It is very German - simple, accurate, technological and balanced. There are many great spots to take photos.

The interior is designed as a city, with everything needed for a city in balance - a harbor, a garden, a park, a town planning office, a depot, a studio, a city square, a residential area and a power plant.

Almost each section has an elevator and the coolest is the underwater lift, taking visitors to the harbor section.

The park section is great for photos, with a lot of cut-out standing figures into which visitors can put their heads.

There may be another queue at the end of the tour for the "Energy Source," the power plant of the virtual city. It is a 10-minute show with a 3-meter-diameter metal ball that can react to visitors' voices and movement. Second-floor seats have better views of the ball and more interactions.


You can get fast-pass entrance to the Germany Pavilion by collecting four out of six Expo stamps on a free ticket. A dozen tickets are available at each of the six venues daily - the four German UBPA cases in the Puxi section, the "China and Germany - Moving Ahead Together" Pavilion in Zone C (It will be demolished at the end of June) and the German Center Shanghai outside of the Expo Park.

You need a reservation ticket to use the green channel of the Germany Pavilion for those with physical disabilities.

If you want a taste of German culture without queuing, visit the outdoor exhibition area for German states. It is near the green channel.

Beer lovers can enjoy specially brewed, and strong, beer in the pavilion's restaurant and bar.

Italy pavilion

The "City of Man" has got everything Italy is known for - opera, fashion, "Roman Holiday," Federico Fellini, robots, a symphony orchestra, and more.

Some of these elements are apparent, such as the designers' dresses displayed up in the front. Others are hidden with hints for you to find.

For example, look for the exact replica of the bike that Audrey Hepburn rides in "Roman Holiday." Listen carefully to the music and you might get a pleasant surprise - part of a score from Fellini film.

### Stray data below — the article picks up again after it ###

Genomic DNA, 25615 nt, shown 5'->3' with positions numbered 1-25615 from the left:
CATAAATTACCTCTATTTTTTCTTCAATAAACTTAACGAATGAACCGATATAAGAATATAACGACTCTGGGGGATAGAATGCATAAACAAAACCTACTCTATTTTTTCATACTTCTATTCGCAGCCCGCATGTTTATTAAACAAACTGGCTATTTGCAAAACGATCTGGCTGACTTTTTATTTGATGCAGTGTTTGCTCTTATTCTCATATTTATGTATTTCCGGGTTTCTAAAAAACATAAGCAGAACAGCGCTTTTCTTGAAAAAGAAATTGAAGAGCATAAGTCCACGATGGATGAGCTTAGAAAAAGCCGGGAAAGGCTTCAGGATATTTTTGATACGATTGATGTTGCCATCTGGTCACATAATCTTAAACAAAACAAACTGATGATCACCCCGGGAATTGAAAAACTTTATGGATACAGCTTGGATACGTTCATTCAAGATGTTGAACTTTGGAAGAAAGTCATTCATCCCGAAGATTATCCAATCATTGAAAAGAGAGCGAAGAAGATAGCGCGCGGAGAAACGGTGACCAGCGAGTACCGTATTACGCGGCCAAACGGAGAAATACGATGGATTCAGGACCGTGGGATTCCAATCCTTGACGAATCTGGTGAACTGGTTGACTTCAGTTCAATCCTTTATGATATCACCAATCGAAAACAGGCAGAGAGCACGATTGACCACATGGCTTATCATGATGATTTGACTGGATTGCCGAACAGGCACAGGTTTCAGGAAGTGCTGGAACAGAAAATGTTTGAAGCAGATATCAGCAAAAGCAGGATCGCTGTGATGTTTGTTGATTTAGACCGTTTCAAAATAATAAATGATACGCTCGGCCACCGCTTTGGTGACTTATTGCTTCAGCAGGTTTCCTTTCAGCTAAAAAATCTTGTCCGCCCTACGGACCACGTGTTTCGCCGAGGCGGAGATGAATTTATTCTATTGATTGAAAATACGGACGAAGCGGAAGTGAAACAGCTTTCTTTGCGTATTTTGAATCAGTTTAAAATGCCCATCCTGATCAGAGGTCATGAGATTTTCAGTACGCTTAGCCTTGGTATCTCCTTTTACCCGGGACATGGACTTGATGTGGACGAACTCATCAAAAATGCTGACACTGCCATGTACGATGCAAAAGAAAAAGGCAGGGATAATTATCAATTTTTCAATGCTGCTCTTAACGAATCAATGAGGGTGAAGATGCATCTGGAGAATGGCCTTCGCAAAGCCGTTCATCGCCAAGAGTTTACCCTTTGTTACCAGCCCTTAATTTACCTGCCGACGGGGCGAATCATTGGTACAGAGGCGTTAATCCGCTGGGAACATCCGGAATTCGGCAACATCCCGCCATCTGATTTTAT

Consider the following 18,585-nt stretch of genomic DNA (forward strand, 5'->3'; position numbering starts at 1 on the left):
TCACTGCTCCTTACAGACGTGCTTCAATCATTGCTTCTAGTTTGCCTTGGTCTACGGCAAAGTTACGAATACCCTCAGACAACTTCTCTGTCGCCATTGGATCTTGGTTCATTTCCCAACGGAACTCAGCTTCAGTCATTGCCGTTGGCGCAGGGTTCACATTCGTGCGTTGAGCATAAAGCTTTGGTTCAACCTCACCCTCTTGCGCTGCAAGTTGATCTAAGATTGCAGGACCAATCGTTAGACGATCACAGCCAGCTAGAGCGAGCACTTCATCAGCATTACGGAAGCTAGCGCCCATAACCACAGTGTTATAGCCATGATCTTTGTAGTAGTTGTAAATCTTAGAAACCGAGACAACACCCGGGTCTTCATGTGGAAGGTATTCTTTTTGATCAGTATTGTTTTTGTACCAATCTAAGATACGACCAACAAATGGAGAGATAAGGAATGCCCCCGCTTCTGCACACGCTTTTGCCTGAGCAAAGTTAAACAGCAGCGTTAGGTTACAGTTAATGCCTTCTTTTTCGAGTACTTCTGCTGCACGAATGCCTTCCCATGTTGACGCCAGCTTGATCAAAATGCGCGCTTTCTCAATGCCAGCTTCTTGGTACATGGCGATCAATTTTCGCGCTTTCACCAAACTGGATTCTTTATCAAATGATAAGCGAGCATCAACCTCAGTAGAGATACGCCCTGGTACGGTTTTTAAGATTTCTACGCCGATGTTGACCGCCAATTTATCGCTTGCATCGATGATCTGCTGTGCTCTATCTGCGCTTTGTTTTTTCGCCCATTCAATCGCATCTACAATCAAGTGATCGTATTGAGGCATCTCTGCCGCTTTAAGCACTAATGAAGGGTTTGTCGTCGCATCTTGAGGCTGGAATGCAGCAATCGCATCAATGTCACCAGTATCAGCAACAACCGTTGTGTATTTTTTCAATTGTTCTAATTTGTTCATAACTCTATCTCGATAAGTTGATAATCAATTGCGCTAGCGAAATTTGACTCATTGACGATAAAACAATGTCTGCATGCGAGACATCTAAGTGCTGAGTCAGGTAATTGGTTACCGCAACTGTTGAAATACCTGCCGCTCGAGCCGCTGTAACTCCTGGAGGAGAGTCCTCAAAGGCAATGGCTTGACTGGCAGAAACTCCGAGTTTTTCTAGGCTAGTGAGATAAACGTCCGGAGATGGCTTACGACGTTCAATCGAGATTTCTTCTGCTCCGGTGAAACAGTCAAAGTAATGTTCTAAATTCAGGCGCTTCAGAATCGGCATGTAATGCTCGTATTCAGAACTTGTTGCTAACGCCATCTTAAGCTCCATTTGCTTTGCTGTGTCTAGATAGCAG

Numerous craftsmen - shoe makers, violin makers, fine metal workers and tailors - take turns showcasing their skills.

For many visitors, it is the most visually pleasing pavilion in the zone, with the instruments of an entire symphony orchestra hanging on a wall in a huge hall, and displays of gorgeous gowns and shoes by famed Italian designers.


Try to get a fast pass to the Italy Pavilion by collecting six Expo stamps from UBPA cases - three Italian cases and three other stand-alone examples. Three hundred free tickets are available at the UBPA sites every day.

There is no stamping station for Italy Pavilion.

Pavilion staff may advise you to move ahead to take photos. But take pictures where you want, otherwise you'll find yourself at the exit before finding the perfect spot.

UK pavilion

The "Seed Cathedral" is one of the most innovative concepts among all Expo pavilions.

The construction is formed of 60,000-plus transparent acrylic rods containing seeds from all over the world - taken from the Royal Botanical Gardens.

Visitors can watch, touch and recognize these seeds.

The pavilion is simply a beautiful hall glowing with light from the seeds, a place for reflection, where a thought might be planted.

It is a lofty and abstract concept, but there's not much to "see," so if you want a lot of color, stuff and interactivity, the seeds may not be for you.

USA pavilion

Set aside at least 30 minutes to tour this pavilion. It features three movies in three separate halls, and an exhibition at the end.

You can skip the exhibition - it's just a display of the pavilion's sponsors.

Each movie is about five to 10 minutes. You cannot skip to the next room before a movie ends, unless you want to skip the whole thing by exiting the pavilion.

The first movie is rather cute with typical American humor - they just take a video camera and ask ordinary Americans on the street to say ni hao, which means "hello" in Chinese.

Chinese visitors are amused to see so many foreigners trying to speak Chinese. They are most amused when those in the movie get very frustrated - it's not that easy for foreigners.

Chinese visitors are also pleased to see the USA student ambassadors to greet and guide them in Chinese, and even some Shanghai dialect.